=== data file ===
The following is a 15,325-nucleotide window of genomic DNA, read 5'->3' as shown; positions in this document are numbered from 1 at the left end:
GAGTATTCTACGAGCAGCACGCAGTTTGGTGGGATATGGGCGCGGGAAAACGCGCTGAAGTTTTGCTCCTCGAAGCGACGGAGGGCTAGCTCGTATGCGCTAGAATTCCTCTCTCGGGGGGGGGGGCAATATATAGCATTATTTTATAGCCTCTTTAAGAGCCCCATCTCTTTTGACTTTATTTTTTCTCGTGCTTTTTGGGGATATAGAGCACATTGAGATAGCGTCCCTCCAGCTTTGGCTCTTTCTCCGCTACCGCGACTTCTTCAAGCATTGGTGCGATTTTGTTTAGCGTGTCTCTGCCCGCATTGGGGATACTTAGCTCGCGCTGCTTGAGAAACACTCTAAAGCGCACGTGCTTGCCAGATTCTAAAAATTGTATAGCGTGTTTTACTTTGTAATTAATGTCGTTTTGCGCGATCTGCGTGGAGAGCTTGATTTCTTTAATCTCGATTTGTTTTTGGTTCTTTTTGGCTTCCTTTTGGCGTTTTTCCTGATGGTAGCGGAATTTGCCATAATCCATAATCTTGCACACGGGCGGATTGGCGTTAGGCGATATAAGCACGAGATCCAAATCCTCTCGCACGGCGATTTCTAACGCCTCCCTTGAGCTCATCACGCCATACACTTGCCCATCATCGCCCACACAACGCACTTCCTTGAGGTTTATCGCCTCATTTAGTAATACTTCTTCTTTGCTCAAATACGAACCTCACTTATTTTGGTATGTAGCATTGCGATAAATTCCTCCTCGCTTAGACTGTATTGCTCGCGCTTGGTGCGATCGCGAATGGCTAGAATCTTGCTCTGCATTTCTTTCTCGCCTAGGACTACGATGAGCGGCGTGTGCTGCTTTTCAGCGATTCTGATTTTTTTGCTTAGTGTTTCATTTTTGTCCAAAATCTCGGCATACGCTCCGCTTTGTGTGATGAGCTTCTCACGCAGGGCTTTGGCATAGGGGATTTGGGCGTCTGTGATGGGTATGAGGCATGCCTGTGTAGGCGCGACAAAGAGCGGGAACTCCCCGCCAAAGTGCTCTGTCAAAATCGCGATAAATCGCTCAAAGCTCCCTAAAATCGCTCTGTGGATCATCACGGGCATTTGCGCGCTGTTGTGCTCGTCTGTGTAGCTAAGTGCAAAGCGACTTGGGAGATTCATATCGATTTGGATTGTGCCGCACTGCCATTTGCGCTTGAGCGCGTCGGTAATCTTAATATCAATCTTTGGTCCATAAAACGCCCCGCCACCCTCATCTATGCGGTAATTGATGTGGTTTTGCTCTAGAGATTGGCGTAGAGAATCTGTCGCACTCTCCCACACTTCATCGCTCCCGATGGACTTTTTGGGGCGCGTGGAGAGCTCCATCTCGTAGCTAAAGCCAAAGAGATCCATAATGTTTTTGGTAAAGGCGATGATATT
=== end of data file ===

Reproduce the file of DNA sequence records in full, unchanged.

The following is a 15,325-nucleotide window of genomic DNA, read 5'->3' as shown; positions in this document are numbered from 1 at the left end:
GAGTATTCTACGAGCAGCACGCAGTTTGGTGGGATATGGGCGCGGGAAAACGCGCTGAAGTTTTGCTCCTCGAAGCGACGGAGGGCTAGCTCGTATGCGCTAGAATTCCTCTCTCGGGGGGGGGGGCAATATATAGCATTATTTTATAGCCTCTTTAAGAGCCCCATCTCTTTTGACTTTATTTTTTCTCGTGCTTTTTGGGGATATAGAGCACATTGAGATAGCGTCCCTCCAGCTTTGGCTCTTTCTCCGCTACCGCGACTTCTTCAAGCATTGGTGCGATTTTGTTTAGCGTGTCTCTGCCCGCATTGGGGATACTTAGCTCGCGCTGCTTGAGAAACACTCTAAAGCGCACGTGCTTGCCAGATTCTAAAAATTGTATAGCGTGTTTTACTTTGTAATTAATGTCGTTTTGCGCGATCTGCGTGGAGAGCTTGATTTCTTTAATCTCGATTTGTTTTTGGTTCTTTTTGGCTTCCTTTTGGCGTTTTTCCTGATGGTAGCGGAATTTGCCATAATCCATAATCTTGCACACGGGCGGATTGGCGTTAGGCGATATAAGCACGAGATCCAAATCCTCTCGCACGGCGATTTCTAACGCCTCCCTTGAGCTCATCACGCCATACACTTGCCCATCATCGCCCACACAACGCACTTCCTTGAGGTTTATCGCCTCATTTAGTAATACTTCTTCTTTGCTCAAATACGAACCTCACTTATTTTGGTATGTAGCATTGCGATAAATTCCTCCTCGCTTAGACTGTATTGCTCGCGCTTGGTGCGATCGCGAATGGCTAGAATCTTGCTCTGCATTTCTTTCTCGCCTAGGACTACGATGAGCGGCGTGTGCTGCTTTTCAGCGATTCTGATTTTTTTGCTTAGTGTTTCATTTTTGTCCAAAATCTCGGCATACGCTCCGCTTTGTGTGATGAGCTTCTCACGCAGGGCTTTGGCATAGGGGATTTGGGCGTCTGTGATGGGTATGAGGCATGCCTGTGTAGGCGCGACAAAGAGCGGGAACTCCCCGCCAAAGTGCTCTGTCAAAATCGCGATAAATCGCTCAAAGCTCCCTAAAATCGCTCTGTGGATCATCACGGGCATTTGCGCGCTGTTGTGCTCGTCTGTGTAGCTAAGTGCAAAGCGACTTGGGAGATTCATATCGATTTGGATTGTGCCGCACTGCCATTTGCGCTTGAGCGCGTCGGTAATCTTAATATCAATCTTTGGTCCATAAAACGCCCCGCCACCCTCATCTATGCGGTAATTGATGTGGTTTTGCTCTAGAGATTGGCGTAGAGAATCTGTCGCACTCTCCCACACTTCATCGCTCCCGATGGACTTTTTGGGGCGCGTGGAGAGCTCCATCTCGTAGCTAAAGCCAAAGAGATCCATAATGTTTTTGGTAAAGGCGATGATATT